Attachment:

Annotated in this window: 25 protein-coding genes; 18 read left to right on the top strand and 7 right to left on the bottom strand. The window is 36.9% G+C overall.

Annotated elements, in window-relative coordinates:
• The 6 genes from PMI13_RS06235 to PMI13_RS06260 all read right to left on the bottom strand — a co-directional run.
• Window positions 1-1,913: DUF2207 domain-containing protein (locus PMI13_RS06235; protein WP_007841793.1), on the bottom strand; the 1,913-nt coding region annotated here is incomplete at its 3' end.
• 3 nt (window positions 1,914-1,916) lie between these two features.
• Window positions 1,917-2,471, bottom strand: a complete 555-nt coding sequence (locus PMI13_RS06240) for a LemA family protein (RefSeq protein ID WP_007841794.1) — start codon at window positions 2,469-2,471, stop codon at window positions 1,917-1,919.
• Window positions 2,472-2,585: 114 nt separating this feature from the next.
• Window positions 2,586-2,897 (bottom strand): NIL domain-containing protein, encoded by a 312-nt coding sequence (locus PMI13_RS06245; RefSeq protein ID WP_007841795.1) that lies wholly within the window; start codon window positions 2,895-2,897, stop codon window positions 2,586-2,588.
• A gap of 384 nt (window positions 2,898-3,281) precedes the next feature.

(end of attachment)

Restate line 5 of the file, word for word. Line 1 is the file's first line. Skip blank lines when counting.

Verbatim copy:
• 3 nt (window positions 1,914-1,916) lie between these two features.